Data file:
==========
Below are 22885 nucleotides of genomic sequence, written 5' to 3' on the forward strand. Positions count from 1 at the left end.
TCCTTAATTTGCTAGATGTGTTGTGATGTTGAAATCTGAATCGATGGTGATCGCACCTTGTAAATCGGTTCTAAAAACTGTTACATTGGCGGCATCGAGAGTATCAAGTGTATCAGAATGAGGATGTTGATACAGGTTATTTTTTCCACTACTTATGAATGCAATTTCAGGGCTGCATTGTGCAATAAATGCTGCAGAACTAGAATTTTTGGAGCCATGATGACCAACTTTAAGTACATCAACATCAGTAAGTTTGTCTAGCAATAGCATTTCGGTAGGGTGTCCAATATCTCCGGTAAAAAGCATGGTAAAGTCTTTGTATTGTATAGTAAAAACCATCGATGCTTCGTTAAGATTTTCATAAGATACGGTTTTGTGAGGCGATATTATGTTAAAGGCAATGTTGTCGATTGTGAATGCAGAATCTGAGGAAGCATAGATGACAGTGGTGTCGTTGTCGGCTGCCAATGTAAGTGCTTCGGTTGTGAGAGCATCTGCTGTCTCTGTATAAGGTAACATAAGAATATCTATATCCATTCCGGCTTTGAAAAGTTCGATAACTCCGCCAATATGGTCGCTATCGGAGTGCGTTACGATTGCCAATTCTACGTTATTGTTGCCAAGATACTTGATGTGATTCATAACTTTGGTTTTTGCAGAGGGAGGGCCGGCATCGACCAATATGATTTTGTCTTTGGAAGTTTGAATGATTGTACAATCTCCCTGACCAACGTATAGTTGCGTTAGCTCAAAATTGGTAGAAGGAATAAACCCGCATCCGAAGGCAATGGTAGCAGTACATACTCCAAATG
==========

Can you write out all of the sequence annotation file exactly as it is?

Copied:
Below are 22885 nucleotides of genomic sequence, written 5' to 3' on the forward strand. Positions count from 1 at the left end.
TCCTTAATTTGCTAGATGTGTTGTGATGTTGAAATCTGAATCGATGGTGATCGCACCTTGTAAATCGGTTCTAAAAACTGTTACATTGGCGGCATCGAGAGTATCAAGTGTATCAGAATGAGGATGTTGATACAGGTTATTTTTTCCACTACTTATGAATGCAATTTCAGGGCTGCATTGTGCAATAAATGCTGCAGAACTAGAATTTTTGGAGCCATGATGACCAACTTTAAGTACATCAACATCAGTAAGTTTGTCTAGCAATAGCATTTCGGTAGGGTGTCCAATATCTCCGGTAAAAAGCATGGTAAAGTCTTTGTATTGTATAGTAAAAACCATCGATGCTTCGTTAAGATTTTCATAAGATACGGTTTTGTGAGGCGATATTATGTTAAAGGCAATGTTGTCGATTGTGAATGCAGAATCTGAGGAAGCATAGATGACAGTGGTGTCGTTGTCGGCTGCCAATGTAAGTGCTTCGGTTGTGAGAGCATCTGCTGTCTCTGTATAAGGTAACATAAGAATATCTATATCCATTCCGGCTTTGAAAAGTTCGATAACTCCGCCAATATGGTCGCTATCGGAGTGCGTTACGATTGCCAATTCTACGTTATTGTTGCCAAGATACTTGATGTGATTCATAACTTTGGTTTTTGCAGAGGGAGGGCCGGCATCGACCAATATGATTTTGTCTTTGGAAGTTTGAATGATTGTACAATCTCCCTGACCAACGTATAGTTGCGTTAGCTCAAAATTGGTAGAAGGAATAAACCCGCATCCGAAGGCAATGGTAGCAGTACATACTCCAAATG